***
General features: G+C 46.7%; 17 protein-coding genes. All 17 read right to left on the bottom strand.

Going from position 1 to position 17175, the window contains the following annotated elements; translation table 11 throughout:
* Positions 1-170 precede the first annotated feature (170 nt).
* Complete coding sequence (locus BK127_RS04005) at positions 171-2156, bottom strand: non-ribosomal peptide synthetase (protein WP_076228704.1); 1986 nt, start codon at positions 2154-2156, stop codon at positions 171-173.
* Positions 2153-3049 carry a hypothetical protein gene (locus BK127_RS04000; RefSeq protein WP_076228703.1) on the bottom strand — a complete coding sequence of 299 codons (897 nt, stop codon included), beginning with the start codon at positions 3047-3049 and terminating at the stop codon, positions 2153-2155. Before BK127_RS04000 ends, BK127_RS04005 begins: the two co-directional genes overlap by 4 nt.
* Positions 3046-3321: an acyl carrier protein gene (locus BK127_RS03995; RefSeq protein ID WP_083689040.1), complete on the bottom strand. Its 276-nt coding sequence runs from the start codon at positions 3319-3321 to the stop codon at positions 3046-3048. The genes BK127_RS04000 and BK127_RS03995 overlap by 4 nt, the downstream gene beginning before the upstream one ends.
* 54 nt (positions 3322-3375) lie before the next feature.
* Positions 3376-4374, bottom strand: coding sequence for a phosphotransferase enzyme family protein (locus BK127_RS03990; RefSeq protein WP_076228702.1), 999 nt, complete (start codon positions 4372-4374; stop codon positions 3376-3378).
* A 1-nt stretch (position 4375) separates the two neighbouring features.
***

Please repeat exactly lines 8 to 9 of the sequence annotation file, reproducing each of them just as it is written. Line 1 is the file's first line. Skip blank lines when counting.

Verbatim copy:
* Positions 3376-4374, bottom strand: coding sequence for a phosphotransferase enzyme family protein (locus BK127_RS03990; RefSeq protein WP_076228702.1), 999 nt, complete (start codon positions 4372-4374; stop codon positions 3376-3378).
* A 1-nt stretch (position 4375) separates the two neighbouring features.